During your travels ALWAYS keep track of those carry-ons that contain your medications.  I like to put special ribbons on my carry-on and have my spouse and I double check our bag counts as we go from one point in our trip to the next (ie shuttles, boarding and deplaning).  Try to keep these personal belongings within your eyesight.  If you can, try to keep your medications in the original containers.  Although, TSA doesn’t have a rule against pill boxes (and you can travel with them filled with your meds), the latches can come undone, and scatter medications throughout your carry-on.  It is a good strategy to use your pill boxes once you get to your destination, as it can help you keep track of your medications and prevent you from skipping medications.  Speaking of carry-on, that is the only place your medications should be stowed away in.  NEVER put your medications in your checked bags.  At TSA, I have had to carry a nebulizer machine for asthma.  I anticipate that they may want to observe the product (it looks like a bomb) so I put it separately in a bin with the carrying case ajar.  The same would go for diabetic supplies and instruments. You may bring medically necessary liquids, medications, and creams more than 3.4 ounces or 100 milliliters in your carry-on bag. Remove them from your carry-on bag to be screened separately from the rest of your belongings.  Try to keep your medications packed efficiently and in a neat manner (don’t have stuff strewn about your carry-on or purse, or meds out of their bottles).  When you reach your destination store your meds safely and properly.  This is done by keeping them in a dry area without sunlight.  In your hotel, try to keep controlled substances (such as pain medications) out of plain sight, as they are targets for theft.  Do not talk about your pain medications in public, this could make you a target to unsavory people. Regarding theft or loss of medications use the pharmacy information you gathered before your trip (see Before your trip section) and contact your physician or home pharmacy to get a transfer.  If you are out of the country contact the resort medical director or the U.S. embassy in case of medication loss as well as law enforcement if there is suspected theft.  In many countries—even those that require a prescription—pharmacists may have the latitude to provide short-term or emergency refills (generally for a more common, benign, chronic medication) without a prescription.  While away for pleasure, it is easy to eat, or drink in excess.  Do know your limits and set reasonable goals.  If you must visit a medical facility or urgent care while on vacation, DO KEEP the billing information as you may be able to get reimbursed by your primary home insurance.  Again, your medical conditions do not take a vacation, and you want to stay healthy to take even more vacations.  When traveling, I have heard that clients/patients get excited when they see prescription medications being sold over the counter (OTC).  It is tempting to purchase these items as they are often cheaper and readily available.  Please note that foreign health agencies do not test as rigorously for the veracity of active ingredients (as well as other properties of the medication).  There is a high probability of counterfeit medications. The Los Angeles Times, recently reported in 2022 that 55 pills purchased from 29 pharmacies in eight cities in Mexico were tested, and more than 50% of the pills were determined to be counterfeit. More than a third of the 40 opioid pain medications purchased tested positive for illicit fentanyl rather than a prescription opioid medication. Twelve of 15 Adderall samples tested positive for other substances, including methamphetamine and ecstasy. Sometimes entire bottles that appeared to be factory-sealed were tainted.  In fact, when abroad, check with the local embassy to ensure a pharmacy is trustworthy and to get tips on obtaining medications that are not counterfeit.  In some developing countries you may also see antibiotics sold as OTC items. It is a bad idea to get a random antibiotic to treat what is ailing you.  For one, the antibiotic may not be ideal (even if you used it in the past) as there can be resistance, and it may be questionable if the product has the true dose content or could be counterfeit.  If you have an infection, it is best to see a doctor abroad who can at least direct you to trusted sources of medications and can use clinical judgement to determine the nature of the infection, and if there are risks that you have not thought of.  Remember that antibiotics are often used to treat specific bacteria.  If you try to use an antibiotic for a viral infection, it WILL BE ineffective, as antibiotics treat bacterial infections. Lastly, before leaving back home, ensure you pack your meds as you did before your trip.  On my last day of travel, when I am packing, I do a run through of my hotel room to make sure I have not forgot any important items (medications etc).  DO NOT discard empty prescription bottles with your medical info away in the trash.  Your prescriptions with your name, and medications can be used to commit fraud against you.  Do a bag checklist as you did previously.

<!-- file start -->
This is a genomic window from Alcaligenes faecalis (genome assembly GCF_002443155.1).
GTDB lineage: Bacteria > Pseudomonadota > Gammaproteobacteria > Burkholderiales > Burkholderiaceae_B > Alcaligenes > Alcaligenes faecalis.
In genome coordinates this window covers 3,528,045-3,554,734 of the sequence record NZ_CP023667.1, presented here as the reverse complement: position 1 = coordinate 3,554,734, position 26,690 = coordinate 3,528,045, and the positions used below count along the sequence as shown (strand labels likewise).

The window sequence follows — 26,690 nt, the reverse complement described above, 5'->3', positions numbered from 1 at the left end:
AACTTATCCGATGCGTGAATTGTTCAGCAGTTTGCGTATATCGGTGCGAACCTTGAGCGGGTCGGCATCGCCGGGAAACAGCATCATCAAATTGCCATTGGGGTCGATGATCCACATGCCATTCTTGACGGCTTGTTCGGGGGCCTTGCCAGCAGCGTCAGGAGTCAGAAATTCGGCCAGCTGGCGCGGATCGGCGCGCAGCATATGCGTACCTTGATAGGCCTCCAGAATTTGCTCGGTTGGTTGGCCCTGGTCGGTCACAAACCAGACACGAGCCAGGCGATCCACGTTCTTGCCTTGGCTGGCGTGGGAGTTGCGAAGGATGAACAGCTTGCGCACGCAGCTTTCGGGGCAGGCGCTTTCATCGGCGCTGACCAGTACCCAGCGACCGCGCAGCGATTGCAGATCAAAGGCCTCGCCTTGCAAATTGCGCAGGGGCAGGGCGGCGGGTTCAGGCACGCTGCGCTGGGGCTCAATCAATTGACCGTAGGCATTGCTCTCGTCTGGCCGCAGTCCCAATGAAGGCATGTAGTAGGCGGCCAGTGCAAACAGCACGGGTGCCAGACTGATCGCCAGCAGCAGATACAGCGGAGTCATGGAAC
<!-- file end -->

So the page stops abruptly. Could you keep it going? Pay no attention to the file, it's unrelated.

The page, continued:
After your trip